State Firearms Laws and Suicide

August 21, 2017

News Type:  Weekly Spark, Weekly Spark Research

A recent analysis found that the suicide rate decreased significantly in states that required both a background check and waiting period before a gun purchase compared to states without such laws. Although the suicide rate decreased in states with just one of these laws in place, the change was not significantly different from that in other states. Open carry restrictions and gun lock requirements were not associated with significant differences in suicide rate changes.

Researchers examined changes in statewide suicide rates between 2013 and 2014 using data from all 50 states and the District of Columbia with and without certain gun laws. The analysis was adjusted for factors that could affect suicide rates, including gun ownership, depression, suicidal ideation, median age in the state, and population density.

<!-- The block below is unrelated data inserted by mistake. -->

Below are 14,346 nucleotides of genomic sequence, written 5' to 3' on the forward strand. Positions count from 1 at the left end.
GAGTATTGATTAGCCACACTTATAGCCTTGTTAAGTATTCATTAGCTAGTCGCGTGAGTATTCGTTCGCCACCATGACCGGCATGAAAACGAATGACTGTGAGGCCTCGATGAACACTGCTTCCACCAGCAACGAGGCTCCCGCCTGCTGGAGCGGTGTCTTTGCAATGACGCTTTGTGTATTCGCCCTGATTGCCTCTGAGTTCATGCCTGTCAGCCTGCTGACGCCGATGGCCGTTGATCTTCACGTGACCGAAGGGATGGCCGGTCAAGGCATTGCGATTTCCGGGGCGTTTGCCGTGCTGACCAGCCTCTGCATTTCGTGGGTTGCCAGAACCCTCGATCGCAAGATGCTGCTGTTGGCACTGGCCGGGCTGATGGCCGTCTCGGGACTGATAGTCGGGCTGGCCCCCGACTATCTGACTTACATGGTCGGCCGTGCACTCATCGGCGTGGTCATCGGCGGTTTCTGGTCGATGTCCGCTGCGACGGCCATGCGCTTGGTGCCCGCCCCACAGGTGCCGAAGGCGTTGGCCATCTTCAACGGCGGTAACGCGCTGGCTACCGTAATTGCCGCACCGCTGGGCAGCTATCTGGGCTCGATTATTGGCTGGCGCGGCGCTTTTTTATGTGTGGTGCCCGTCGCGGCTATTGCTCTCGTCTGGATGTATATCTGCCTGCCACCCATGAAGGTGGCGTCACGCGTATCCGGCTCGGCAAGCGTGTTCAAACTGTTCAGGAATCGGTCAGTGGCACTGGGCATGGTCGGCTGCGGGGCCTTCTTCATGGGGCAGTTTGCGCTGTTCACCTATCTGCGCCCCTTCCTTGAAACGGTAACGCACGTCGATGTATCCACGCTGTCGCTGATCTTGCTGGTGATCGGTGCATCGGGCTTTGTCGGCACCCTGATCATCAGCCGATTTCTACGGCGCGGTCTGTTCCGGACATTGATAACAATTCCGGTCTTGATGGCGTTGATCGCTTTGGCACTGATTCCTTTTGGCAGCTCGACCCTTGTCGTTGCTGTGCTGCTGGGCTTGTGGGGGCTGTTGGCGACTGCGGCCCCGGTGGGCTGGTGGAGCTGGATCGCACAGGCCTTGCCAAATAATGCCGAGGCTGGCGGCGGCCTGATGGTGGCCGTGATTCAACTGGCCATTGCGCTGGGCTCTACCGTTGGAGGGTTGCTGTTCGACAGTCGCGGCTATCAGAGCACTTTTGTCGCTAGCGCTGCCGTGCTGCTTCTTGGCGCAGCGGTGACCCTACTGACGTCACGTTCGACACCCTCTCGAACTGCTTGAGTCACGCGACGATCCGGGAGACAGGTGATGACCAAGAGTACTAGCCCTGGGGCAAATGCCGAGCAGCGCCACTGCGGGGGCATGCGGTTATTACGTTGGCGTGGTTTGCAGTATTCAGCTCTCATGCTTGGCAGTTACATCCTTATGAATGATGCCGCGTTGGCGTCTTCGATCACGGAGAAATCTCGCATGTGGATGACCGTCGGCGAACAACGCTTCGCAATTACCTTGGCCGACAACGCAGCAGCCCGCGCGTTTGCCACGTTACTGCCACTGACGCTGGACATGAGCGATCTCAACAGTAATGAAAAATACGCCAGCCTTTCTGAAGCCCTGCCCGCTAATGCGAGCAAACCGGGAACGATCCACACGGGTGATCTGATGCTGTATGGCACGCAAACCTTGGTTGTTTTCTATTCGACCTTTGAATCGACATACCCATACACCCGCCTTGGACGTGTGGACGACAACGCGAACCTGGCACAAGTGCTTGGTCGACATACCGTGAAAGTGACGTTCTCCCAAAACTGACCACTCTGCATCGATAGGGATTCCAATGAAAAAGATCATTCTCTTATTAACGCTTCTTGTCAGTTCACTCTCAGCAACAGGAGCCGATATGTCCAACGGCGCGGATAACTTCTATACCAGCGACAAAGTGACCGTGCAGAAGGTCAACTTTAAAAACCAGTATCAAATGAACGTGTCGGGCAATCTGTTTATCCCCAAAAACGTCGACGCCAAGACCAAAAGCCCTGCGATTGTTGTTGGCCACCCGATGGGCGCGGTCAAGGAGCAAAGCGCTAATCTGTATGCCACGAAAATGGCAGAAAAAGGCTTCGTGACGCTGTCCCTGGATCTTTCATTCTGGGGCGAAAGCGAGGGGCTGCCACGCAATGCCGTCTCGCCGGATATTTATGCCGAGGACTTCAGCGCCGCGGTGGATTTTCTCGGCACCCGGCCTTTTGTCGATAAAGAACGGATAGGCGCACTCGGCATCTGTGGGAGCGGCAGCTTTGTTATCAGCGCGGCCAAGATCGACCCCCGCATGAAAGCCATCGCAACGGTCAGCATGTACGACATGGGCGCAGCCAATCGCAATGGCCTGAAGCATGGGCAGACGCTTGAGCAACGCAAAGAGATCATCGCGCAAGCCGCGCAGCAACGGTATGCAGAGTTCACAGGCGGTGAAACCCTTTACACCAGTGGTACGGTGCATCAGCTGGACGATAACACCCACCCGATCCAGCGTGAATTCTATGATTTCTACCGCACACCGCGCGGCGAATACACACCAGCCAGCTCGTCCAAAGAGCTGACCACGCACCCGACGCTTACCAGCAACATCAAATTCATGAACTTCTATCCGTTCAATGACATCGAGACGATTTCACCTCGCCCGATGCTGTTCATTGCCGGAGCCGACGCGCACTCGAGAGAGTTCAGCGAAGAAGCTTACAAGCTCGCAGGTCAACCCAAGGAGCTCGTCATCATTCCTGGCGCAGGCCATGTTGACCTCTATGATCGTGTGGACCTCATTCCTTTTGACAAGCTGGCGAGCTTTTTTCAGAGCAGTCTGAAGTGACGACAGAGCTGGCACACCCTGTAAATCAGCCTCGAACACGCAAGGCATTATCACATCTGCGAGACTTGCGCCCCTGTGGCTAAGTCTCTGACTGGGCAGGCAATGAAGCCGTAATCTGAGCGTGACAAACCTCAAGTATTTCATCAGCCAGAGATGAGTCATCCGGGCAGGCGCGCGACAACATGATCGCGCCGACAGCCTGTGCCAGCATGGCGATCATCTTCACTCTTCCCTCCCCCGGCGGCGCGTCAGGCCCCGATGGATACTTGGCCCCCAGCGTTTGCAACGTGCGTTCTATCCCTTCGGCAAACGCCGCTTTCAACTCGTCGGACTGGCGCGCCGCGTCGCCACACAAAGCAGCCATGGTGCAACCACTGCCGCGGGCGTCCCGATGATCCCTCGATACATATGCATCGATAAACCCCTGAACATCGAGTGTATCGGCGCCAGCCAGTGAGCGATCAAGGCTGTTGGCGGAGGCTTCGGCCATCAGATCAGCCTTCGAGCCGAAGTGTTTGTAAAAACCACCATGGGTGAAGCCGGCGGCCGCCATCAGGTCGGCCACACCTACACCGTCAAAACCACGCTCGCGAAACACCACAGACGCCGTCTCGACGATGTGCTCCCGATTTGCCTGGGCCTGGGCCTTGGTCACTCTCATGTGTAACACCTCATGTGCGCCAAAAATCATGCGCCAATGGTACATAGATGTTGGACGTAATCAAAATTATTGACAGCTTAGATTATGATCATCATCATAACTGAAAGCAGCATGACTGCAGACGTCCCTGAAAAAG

According to the authors, policies that provide time to identify and treat people at risk before they acquire a firearm may be more effective at preventing suicide than policies that regulate the carry and storage of handguns that people already own. They suggested that interventions such as lethal means counseling could help prevent suicide among people who already own firearms.

Anestis, M. D., Anestis, J. C., & Butterworth, S. E. (2017). Handgun legislation and changes in statewide overall suicide rates. American Journal of Public Health, 107(4), 579–581.